Most Candidates will require a Certificate of sponsorship in order to be successful in their applications under the 5 Tier system. Unfortunately the UK and most EU countries do not allow agents like you to sponsor Work Permits – they require sponsorship by the client. As a recruitment agent, you would probably prefer to leave Work Permit issues to the Candidates wherever possible. Unfortunately most countries require Work Permits to be applied for by the potential employer and not the individual.

Your best bet then is to ensure you know the easiest way for your client to make the Work Permit application. There are websites geared up for such applications into which data regarding the client and Candidate can be entered online followed by a 10 minute call. Your client would then sign a completed application that is emailed to them. To help your Client as much as possible I’d suggest that you provide

  • Details of all recruitment efforts made on behalf of your client
  • Details of responses to the above recruitment efforts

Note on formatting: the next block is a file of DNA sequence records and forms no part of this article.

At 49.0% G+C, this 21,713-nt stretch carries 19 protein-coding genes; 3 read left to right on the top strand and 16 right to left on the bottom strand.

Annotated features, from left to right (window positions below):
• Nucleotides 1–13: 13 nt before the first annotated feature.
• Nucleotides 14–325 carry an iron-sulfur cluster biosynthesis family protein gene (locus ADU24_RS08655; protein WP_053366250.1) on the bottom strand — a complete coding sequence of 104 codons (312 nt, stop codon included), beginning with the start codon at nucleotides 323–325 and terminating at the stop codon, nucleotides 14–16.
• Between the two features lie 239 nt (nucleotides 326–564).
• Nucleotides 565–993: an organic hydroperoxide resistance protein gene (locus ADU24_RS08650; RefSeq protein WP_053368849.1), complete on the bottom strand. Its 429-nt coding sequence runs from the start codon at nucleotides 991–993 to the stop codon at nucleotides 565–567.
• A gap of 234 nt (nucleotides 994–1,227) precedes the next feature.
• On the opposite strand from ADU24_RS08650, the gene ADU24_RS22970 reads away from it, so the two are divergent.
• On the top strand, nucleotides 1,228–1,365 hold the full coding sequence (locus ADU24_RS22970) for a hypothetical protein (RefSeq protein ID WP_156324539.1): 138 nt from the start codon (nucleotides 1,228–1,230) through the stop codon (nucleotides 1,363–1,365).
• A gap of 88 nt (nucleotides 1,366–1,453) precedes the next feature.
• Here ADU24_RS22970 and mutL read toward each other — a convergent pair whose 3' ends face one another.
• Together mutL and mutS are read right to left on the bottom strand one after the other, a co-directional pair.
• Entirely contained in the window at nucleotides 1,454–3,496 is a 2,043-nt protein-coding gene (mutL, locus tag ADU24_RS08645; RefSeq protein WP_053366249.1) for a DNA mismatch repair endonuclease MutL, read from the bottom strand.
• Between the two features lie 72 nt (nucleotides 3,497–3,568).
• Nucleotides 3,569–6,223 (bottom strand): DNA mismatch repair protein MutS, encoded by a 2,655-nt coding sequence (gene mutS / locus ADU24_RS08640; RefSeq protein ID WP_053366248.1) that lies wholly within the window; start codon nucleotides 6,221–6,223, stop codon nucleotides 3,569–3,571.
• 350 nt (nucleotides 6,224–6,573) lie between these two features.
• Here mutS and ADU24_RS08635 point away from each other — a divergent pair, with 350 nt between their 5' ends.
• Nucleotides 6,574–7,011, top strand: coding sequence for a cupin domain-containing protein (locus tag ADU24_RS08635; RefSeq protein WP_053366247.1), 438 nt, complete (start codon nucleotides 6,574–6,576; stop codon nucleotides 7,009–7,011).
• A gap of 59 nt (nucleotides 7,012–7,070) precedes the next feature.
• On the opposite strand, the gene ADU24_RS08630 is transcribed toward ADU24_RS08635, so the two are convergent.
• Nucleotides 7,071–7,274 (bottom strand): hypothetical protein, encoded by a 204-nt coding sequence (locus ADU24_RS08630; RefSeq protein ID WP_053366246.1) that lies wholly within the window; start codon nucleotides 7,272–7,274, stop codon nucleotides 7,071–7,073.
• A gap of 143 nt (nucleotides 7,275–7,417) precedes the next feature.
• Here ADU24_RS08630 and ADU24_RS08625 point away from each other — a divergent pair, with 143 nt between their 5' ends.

• Copies of any advertisements placed to find staff within the UK
  • Details of the Job Specification for the position
  • References covering as much as possible of the last 5 years of the Candidate’s employment.

(Unless Candidates have recognised shortage skills, these references should usually be on Corporate headed writing paper, must confirm the dates of their employment, and must state their position. It is helpful to have references that detail the technical skills the job(s) require. However, testimonials to character and competence are generally not required.
If a Candidate does not want to part with original documents, it may be possible to submit notarised copies.)

  • Copies of the Candidate’s tertiary (i.e. degree level and beyond) and professional qualifications.